EH: I broadly planned Hadley’s journey from the start, in that I wanted her year abroad to be hugely transformative, full of immense happiness, challenge and the inevitable sadness of existence. She arrives wide-eyed and full of expectation --- not extraordinarily naïve, but just as any fresh-faced girl arriving in a new country might be --- and then throughout the course of her stay she cultivates new relationships, her resolve is tested, her emotions stretched and she has to decide what really matters in the face of some huge questions. I had a strong sense of her early on. She always felt like a fully formed person to me, never just a “character,” and as such she behaved largely as I expected.
There is, however, a moment late on in the novel when she’s in an incredibly difficult position and manages to be quite steely. I’d finished writing the dialogue, but then it felt as though there was more that she wanted to say, so I revisited it. She ends up displaying more compassion than I’d originally intended, and that felt right. It was Hadley’s voice in my head saying, “Wait, I’m not done yet. Let me say this one thing.” And to me it was a real moment of grace.
During the creative process the most surprising character was Hugo Bézier. His role in the novel increased throughout its writing as, quite simply, he demanded more page time, and I was happy to give it to him. I love those sorts of surprises when writing, and it’s why a sense of fluidity is so important. I plan…but only to a point. I do believe that, in the end, the nature of the novel takes its own course.
Q: As with THE BOOK OF SUMMERS, identity is an important theme in THE SWISS AFFAIR. What message about identity do you hope readers take away from the novel?
EH: Our experiences make us who we are. The Hadley who leaves for Lausanne is a different girl to the Hadley who will return after the book’s end. While her essential qualities will remain unchanged, she’ll be looking at the world with altered eyes. Change is essential, and even through difficult experiences we can draw some comfort from what we’ve learned. As a result of adversity, Hadley makes meaningful connections with people she might otherwise never have encountered, and that’s all part of her journey. Being open to life’s possibilities, and the people around us, is what I hope readers will take away.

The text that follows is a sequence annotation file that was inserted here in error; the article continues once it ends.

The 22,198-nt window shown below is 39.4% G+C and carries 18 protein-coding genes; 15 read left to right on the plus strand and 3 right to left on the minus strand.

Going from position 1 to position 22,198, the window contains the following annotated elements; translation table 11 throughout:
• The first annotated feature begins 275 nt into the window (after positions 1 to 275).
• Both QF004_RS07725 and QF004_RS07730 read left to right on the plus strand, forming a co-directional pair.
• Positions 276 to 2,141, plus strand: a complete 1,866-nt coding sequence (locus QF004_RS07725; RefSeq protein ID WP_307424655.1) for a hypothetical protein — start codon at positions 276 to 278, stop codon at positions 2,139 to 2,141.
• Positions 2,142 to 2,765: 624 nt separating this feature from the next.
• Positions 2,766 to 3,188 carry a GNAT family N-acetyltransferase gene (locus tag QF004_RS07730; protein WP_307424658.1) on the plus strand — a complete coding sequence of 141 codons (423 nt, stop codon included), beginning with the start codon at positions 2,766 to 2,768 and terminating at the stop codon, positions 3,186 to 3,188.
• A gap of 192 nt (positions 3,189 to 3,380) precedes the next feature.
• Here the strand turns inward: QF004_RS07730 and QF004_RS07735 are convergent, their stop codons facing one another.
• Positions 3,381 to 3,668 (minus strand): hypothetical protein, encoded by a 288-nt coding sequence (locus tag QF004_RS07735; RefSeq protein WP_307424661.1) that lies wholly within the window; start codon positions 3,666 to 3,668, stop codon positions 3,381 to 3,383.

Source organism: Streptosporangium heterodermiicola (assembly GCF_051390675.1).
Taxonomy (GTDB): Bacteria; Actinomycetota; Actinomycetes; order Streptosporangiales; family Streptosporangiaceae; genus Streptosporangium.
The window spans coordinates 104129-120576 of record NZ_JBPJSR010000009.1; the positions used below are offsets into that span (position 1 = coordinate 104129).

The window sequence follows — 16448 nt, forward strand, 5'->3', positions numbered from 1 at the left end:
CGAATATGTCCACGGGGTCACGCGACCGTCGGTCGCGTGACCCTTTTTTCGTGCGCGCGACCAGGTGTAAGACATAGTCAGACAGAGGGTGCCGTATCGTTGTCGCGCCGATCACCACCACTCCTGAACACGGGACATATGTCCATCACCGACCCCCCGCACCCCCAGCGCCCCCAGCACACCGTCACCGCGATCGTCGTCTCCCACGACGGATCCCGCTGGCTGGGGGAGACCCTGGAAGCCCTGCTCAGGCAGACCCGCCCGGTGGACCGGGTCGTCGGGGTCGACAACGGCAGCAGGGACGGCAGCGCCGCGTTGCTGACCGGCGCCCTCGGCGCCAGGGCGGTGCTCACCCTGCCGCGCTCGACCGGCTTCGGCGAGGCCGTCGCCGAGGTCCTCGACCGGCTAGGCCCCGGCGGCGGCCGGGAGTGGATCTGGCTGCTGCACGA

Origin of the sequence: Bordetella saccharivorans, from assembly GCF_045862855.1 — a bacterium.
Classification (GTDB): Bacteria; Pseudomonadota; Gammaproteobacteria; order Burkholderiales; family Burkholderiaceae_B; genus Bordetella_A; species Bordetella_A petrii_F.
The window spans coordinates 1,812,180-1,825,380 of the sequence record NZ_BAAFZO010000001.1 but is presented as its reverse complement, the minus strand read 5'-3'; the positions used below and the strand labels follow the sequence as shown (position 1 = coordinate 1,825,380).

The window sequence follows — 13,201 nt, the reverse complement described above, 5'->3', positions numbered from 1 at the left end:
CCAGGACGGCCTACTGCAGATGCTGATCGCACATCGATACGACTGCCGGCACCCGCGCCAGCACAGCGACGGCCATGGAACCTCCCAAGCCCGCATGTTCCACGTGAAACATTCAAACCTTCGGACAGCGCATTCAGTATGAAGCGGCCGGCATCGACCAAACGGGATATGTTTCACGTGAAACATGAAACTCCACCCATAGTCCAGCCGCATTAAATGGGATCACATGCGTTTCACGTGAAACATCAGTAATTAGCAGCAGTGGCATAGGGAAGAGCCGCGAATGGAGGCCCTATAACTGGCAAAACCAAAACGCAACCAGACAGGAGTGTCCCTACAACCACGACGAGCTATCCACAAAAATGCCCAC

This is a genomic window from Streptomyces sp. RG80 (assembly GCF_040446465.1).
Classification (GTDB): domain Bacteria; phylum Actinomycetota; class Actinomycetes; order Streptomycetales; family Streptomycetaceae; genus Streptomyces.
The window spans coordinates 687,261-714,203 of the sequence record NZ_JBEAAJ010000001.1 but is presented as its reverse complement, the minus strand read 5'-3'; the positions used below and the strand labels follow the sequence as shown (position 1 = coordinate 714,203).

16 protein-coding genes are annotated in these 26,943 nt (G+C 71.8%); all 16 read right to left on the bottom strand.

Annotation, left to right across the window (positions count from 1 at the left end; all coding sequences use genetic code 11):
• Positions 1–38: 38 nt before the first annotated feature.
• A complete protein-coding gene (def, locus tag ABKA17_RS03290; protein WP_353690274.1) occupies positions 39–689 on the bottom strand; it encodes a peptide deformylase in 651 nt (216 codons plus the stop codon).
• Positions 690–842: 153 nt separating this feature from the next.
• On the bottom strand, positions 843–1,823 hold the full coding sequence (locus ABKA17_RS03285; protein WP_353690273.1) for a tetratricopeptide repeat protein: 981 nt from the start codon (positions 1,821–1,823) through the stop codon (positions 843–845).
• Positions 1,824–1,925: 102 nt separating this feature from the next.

Q: What was your greatest challenge in writing THE SWISS AFFAIR? Your greatest pleasure?
EH: Not everybody in the book behaves nobly --- each has his or her own set of motivations that, at times, outweigh all else --- but I really wanted every character to be largely likable, or at least deserving of sympathy, so I had to keep stepping back from them and appraising them objectively. When you spend a lot of time in a story, it’s easy to feel a sort of unconditional affection toward your cast, motherly, almost. The reader’s view was always my sense-check.
As to my greatest pleasure…Where to begin? I tremendously value a sense of place in writing (and reading), and I loved revisiting Lausanne and Switzerland in this way, taking to the city streets and the snow-swept mountains. Writing the dynamics between the characters also excited me, especially the Hadley-and-Joel and Hadley-and-Hugo scenes --- a curious sort of triangle whose tips don’t quite meet. And the figure of Ernest Hemingway loomed always at the edges of my writing. I took huge pleasure in channeling aspects of his work --- the books that Hadley was studying, the interests of Joel --- while also dotting my story with references that perhaps only an enthusiast would spot.
Q: Can you describe your writing process? Do you write the scenes consecutively or do you jump around? Do you have a schedule or a routine? A lucky charm?
EH: I always, always write consecutively. The only time I’d consider jumping forward would be if I was describing a setting or place. But if it’s people…never. I think that’s because I have faith in the natural process of character development. That’s not to say I don’t go back and forth in the editing process, but at the first draft stage I write as “naturally” as possible. I like to experience events as they unfold, just as the characters do. I write best in the mornings, aided by several cups of coffee always in my same bright orange Santa Fe mug, bought from a Five and Dime store on my honeymoon in New Mexico. That mug is the closest thing I have to a charm. If it broke I think I’d have to get on the first flight out to replace it.
Q: Can you tell us something about what you’re working on now?
EH: I’m enjoying writing some short fiction, while playing with ideas for my next novel. I love this time in a new book’s creation; the story tantalizes, and while its details are as yet unknown, a really strong sense of its heart can still exist. It’s exciting, and the possibilities feel endless.